Before the National Hockey League All-Star Game became a corporate slurp fest and player voting turned into which fan base had the most roll over minutes, it was about recognizing players who had the best first half of the season. Looking at the rosters of the Wales/Eastern and Campbell/Western of the 1980's and ‘90's, it's a virtual who's who of players who either wound up in the Hockey Hall of Fame or are a part of the annual debate of who should be elected in.
Within some of those rosters are players who, looking back today, you might do a double take and ask, "That guy was an all star?" We took a look at the rosters from the past 20 years and picked out some players who stood out like Zdeno Chara at a peewee hockey game.
Note: All-Star games from 1998-2002 were excluded because players, who might otherwise be questionable choices, were picked for the North America or World teams because of their place of birth.
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Craig Billington, 1993, Wales Conference
While Martin Brodeur was honing his Vezina Trophy-winning skills with the Utica Devils during the 1992-93 season, the New Jersey Devils hitched their wagon to Chris Terreri and Craig Billington who both split time. Through the first half of the season, Billington posted a 15-9-2 record and along with Scott Stevens, represented New Jersey in Montreal for the All-Star Game.
The next season, thanks in part to expansion drafts and the need not to expose on their goaltenders, Billington was dealt to Ottawa and the proceeded to go 11-41-4 for a Senators team that only won 14 games during the 1993-94 season. Because of the deal, Billington missed out on playing three games a season for the rest of his career and watching the Devils go on a couple of Stanley Cup runs.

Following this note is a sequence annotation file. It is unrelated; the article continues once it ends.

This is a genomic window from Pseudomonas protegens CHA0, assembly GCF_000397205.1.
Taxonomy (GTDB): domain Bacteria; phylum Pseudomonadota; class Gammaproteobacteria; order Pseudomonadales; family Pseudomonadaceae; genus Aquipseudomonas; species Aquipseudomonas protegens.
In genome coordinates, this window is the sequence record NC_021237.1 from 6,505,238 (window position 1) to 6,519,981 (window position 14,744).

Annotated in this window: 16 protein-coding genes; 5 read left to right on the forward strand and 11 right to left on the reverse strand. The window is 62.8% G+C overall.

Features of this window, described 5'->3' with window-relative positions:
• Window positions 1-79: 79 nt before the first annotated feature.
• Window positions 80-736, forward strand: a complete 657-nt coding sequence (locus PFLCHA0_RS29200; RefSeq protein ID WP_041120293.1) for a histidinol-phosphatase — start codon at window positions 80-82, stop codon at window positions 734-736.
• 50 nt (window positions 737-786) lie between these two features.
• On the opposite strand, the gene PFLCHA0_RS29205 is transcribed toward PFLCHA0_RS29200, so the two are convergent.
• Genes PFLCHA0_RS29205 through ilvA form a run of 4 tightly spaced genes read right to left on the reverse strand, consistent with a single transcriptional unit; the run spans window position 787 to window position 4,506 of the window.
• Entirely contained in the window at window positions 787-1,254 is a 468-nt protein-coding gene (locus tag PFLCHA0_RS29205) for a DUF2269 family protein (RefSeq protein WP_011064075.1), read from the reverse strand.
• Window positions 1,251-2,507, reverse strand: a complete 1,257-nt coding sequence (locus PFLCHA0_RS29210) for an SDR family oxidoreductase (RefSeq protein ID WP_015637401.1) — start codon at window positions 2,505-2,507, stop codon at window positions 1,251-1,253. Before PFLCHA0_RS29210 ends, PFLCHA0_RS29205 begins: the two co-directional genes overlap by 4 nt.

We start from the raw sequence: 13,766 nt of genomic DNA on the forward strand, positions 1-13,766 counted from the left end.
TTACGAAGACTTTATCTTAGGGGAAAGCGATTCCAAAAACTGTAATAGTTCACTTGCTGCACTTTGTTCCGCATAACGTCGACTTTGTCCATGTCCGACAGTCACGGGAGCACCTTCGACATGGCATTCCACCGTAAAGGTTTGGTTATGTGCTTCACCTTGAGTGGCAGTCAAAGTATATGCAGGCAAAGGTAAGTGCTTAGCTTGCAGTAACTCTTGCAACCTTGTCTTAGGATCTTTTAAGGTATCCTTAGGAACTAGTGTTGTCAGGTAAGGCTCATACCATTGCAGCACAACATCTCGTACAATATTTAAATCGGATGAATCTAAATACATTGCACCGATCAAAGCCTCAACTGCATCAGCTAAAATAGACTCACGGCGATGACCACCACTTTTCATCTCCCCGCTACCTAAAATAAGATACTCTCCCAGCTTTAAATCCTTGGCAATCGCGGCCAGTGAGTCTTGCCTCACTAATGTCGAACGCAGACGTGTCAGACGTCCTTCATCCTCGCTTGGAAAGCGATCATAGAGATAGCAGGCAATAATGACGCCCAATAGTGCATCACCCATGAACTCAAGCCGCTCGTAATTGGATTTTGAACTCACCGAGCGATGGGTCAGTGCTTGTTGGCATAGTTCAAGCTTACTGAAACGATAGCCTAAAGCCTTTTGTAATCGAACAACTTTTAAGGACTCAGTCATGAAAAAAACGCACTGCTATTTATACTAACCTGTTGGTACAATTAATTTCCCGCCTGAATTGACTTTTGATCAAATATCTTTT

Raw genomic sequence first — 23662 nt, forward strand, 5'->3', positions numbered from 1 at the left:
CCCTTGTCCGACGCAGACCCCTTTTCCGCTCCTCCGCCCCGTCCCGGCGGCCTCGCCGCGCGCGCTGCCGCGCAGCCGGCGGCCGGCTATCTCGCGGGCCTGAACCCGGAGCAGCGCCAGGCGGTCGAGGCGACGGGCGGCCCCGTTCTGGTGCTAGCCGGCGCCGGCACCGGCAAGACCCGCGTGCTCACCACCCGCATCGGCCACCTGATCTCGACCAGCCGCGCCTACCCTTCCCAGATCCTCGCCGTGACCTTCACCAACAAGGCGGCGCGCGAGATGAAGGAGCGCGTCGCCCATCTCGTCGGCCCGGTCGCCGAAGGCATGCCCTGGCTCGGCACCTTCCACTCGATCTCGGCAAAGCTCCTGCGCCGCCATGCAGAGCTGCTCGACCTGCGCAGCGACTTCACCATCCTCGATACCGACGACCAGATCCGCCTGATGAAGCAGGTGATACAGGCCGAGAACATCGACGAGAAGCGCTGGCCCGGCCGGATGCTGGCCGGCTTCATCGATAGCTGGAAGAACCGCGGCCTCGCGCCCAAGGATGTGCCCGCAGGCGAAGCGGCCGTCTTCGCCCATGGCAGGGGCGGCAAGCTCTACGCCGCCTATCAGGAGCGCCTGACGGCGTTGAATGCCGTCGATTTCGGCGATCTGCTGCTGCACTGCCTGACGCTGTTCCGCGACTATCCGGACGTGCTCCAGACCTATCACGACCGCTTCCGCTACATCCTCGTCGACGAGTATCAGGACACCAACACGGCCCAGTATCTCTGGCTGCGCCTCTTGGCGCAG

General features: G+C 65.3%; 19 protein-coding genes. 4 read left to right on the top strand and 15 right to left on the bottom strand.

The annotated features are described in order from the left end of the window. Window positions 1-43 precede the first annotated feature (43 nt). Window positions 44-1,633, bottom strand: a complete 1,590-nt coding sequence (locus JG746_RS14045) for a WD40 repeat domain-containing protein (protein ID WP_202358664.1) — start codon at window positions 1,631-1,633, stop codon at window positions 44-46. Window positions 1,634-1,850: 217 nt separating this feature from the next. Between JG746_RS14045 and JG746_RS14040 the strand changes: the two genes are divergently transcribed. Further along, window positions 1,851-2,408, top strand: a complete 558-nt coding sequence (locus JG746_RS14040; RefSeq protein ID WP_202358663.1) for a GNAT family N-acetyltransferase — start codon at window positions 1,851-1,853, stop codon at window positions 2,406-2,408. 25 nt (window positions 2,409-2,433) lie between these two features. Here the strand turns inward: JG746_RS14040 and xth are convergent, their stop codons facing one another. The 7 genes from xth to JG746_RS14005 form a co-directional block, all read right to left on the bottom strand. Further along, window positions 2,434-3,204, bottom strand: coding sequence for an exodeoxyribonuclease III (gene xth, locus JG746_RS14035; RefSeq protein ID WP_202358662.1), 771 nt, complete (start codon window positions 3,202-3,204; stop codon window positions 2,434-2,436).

Peter Sidorkiewicz, 1993, Wales Conference
The man who went the other way in the Craig Billington trade was former Hartford Whaler (!) Peter Sidorkiewicz. An original Ottawa Senator, (the current version, not the one founded in 1883), Sidorkiewicz represented the Wales Conference, along with teammate and Commissioner's Selection Brad Marsh, after throwing up a 4-32-3 first half record. And you thought Mike Komisarek making the Eastern Conference team was a crime.
After the '92-93 season, Sidorkiewicz played only four games in the National Hockey League while spending the majority of the rest of his career in the American and International Hockey Leagues.
Garth Butcher, 1993, Campbell Conference
Hockey doesn't have enough Garth's in it anymore and that's a real shame. Garth's Snow and Murray carry the torch at the moment, but back in the early ‘90's, Garth Butcher seemed to be all the rage. That was until noted Chicago Blackhawks fan Garth Algar came along.
Butcher made his only All-Star Game appearance thanks to an injured Jeff Brown. Despite his lack of scoring prowess, Butcher likely was selected due to the lack of Garth's on the Campbell Conference roster.
Scott LaChance, 1997, Eastern Conference
An injury to Zigmund Palffy and the fact that the NHL wants every team to be represented (even though they publicly deny that policy) is the reason why Scott LaChance was the lone New York Islander to represent the Eastern Conference in San Jose.
Despite having Kenny Jonsson, Bryan McCabe, and Bryan Berard also on the blue line, LaChance got the nod and was one of two Islanders players, along with Mathieu Schneider, during the "Fishsticks" era to play in the All-Star Game.
Mattias Norstrom, 2004, Western Conference
The NHL's "representation" policy strikes again. Other than a young Alexander Frolov or an aging Luc Robitaille, Los Angeles didn't have a big time forward that would have overtaken the Nash's, Datsyuk's, Sakic's, Naslund's, Iginla's, and Modano's on the West roster. Enter Kings captain Norstrom, one of nine players who were their teams' only representative.
While Norstrom was fortunate for the NHL's "policy", he was also was lucky enough to get to wear one of the better All-Star Game jersey's in recent memory.
In the comments, let us know some of your favorite All-Star Game selections of the past that raised an eyebrow or two.